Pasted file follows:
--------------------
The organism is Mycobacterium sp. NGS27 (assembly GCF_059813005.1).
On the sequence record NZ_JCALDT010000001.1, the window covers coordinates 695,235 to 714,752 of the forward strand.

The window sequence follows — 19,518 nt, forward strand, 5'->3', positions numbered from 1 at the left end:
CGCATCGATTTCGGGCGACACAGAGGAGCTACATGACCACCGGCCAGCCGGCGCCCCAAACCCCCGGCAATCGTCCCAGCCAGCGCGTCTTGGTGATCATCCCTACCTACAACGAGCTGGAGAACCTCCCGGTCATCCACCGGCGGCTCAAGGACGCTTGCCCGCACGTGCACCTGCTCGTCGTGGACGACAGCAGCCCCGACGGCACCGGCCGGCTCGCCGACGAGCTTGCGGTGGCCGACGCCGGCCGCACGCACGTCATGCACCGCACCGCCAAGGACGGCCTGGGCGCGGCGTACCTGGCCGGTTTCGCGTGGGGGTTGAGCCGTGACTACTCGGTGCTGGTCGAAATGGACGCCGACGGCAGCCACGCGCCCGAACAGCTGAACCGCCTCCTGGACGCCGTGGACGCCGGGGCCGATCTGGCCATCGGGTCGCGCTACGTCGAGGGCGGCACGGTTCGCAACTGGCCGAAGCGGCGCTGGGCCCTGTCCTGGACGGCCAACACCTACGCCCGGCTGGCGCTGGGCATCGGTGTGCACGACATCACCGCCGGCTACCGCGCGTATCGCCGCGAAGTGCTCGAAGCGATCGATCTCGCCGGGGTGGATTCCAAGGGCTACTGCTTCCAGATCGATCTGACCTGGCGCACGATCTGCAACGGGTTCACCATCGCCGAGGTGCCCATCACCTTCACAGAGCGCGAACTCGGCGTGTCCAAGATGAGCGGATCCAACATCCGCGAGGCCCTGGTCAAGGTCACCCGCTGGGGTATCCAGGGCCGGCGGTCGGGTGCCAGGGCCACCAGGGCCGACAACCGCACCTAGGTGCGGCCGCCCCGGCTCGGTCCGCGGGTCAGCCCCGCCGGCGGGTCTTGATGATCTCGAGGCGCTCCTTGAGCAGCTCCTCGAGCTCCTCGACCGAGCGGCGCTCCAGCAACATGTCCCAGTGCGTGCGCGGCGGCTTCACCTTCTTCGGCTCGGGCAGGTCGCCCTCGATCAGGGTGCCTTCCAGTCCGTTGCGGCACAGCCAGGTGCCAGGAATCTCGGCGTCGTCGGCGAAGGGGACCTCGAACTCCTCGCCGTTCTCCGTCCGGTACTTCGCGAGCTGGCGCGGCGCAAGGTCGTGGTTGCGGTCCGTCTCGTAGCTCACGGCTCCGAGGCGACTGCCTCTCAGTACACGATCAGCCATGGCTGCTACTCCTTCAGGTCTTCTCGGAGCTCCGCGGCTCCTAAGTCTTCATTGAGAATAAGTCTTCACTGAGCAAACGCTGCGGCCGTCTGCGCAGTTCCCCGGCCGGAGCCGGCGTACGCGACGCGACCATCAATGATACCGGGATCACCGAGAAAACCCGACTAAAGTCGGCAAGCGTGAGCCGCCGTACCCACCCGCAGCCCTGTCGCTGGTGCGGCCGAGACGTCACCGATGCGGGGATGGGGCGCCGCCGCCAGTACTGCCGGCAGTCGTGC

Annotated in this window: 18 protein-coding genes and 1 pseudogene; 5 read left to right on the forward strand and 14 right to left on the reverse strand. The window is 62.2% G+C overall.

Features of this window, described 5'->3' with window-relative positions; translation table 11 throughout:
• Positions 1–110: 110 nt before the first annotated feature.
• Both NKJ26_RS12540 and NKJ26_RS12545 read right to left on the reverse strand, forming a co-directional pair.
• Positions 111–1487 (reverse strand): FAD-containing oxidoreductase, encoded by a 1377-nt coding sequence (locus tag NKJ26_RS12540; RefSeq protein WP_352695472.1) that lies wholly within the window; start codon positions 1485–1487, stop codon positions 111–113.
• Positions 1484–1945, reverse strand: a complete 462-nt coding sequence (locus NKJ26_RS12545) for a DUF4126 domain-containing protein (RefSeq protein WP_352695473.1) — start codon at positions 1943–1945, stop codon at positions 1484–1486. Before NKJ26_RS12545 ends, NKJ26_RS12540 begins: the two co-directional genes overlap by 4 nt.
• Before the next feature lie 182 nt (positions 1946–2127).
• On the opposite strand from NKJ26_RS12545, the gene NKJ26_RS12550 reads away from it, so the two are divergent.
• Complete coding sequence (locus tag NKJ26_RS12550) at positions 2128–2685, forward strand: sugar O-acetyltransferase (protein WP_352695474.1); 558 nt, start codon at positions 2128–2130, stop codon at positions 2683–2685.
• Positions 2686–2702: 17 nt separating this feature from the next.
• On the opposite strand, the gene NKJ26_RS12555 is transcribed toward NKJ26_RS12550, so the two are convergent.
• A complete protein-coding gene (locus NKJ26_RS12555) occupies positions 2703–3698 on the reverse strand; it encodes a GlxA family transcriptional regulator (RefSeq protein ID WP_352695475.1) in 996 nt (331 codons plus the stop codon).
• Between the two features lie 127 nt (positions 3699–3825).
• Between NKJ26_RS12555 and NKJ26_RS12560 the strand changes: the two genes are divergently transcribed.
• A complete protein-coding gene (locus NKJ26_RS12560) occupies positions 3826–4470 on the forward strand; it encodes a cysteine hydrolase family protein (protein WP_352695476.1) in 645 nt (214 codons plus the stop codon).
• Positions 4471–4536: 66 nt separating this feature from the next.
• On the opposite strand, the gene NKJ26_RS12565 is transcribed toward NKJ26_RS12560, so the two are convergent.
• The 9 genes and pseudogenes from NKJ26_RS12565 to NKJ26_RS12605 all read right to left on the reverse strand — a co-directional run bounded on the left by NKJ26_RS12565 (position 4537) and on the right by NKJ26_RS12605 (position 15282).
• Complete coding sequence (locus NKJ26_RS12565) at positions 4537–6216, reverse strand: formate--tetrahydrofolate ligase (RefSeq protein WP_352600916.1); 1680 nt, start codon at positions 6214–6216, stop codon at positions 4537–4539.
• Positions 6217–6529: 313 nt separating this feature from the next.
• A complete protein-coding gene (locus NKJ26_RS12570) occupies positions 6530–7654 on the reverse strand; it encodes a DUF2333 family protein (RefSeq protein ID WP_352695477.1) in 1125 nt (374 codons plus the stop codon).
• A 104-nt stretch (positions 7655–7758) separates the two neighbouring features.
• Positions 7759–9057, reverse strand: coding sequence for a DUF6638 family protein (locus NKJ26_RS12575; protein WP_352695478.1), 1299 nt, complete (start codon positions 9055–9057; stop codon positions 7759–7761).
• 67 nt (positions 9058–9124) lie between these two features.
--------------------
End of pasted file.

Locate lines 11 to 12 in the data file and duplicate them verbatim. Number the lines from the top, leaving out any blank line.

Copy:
• Before the next feature lie 182 nt (positions 1946–2127).
• On the opposite strand from NKJ26_RS12545, the gene NKJ26_RS12550 reads away from it, so the two are divergent.